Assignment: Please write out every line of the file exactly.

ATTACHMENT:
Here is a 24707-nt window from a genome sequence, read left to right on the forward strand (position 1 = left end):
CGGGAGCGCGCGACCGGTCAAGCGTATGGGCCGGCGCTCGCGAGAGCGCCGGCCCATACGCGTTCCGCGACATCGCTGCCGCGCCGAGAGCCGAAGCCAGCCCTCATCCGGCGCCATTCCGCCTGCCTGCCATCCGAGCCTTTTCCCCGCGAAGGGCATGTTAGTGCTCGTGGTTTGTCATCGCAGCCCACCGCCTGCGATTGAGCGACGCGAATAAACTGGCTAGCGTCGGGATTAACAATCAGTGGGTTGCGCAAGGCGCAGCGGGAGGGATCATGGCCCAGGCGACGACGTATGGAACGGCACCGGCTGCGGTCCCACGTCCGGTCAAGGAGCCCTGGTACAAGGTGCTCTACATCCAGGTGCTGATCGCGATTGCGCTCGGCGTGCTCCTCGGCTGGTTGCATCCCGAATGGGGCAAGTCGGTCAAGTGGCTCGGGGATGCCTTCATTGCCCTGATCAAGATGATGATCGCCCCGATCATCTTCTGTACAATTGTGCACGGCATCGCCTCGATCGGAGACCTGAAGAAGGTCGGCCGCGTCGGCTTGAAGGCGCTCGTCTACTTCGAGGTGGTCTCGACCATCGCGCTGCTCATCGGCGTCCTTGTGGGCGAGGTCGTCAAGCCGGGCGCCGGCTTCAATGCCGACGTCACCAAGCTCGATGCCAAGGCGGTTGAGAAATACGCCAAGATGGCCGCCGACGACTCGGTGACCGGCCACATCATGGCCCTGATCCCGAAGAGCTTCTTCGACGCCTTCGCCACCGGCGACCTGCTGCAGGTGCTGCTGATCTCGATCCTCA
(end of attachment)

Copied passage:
Here is a 24707-nt window from a genome sequence, read left to right on the forward strand (position 1 = left end):
CGGGAGCGCGCGACCGGTCAAGCGTATGGGCCGGCGCTCGCGAGAGCGCCGGCCCATACGCGTTCCGCGACATCGCTGCCGCGCCGAGAGCCGAAGCCAGCCCTCATCCGGCGCCATTCCGCCTGCCTGCCATCCGAGCCTTTTCCCCGCGAAGGGCATGTTAGTGCTCGTGGTTTGTCATCGCAGCCCACCGCCTGCGATTGAGCGACGCGAATAAACTGGCTAGCGTCGGGATTAACAATCAGTGGGTTGCGCAAGGCGCAGCGGGAGGGATCATGGCCCAGGCGACGACGTATGGAACGGCACCGGCTGCGGTCCCACGTCCGGTCAAGGAGCCCTGGTACAAGGTGCTCTACATCCAGGTGCTGATCGCGATTGCGCTCGGCGTGCTCCTCGGCTGGTTGCATCCCGAATGGGGCAAGTCGGTCAAGTGGCTCGGGGATGCCTTCATTGCCCTGATCAAGATGATGATCGCCCCGATCATCTTCTGTACAATTGTGCACGGCATCGCCTCGATCGGAGACCTGAAGAAGGTCGGCCGCGTCGGCTTGAAGGCGCTCGTCTACTTCGAGGTGGTCTCGACCATCGCGCTGCTCATCGGCGTCCTTGTGGGCGAGGTCGTCAAGCCGGGCGCCGGCTTCAATGCCGACGTCACCAAGCTCGATGCCAAGGCGGTTGAGAAATACGCCAAGATGGCCGCCGACGACTCGGTGACCGGCCACATCATGGCCCTGATCCCGAAGAGCTTCTTCGACGCCTTCGCCACCGGCGACCTGCTGCAGGTGCTGCTGATCTCGATCCTCA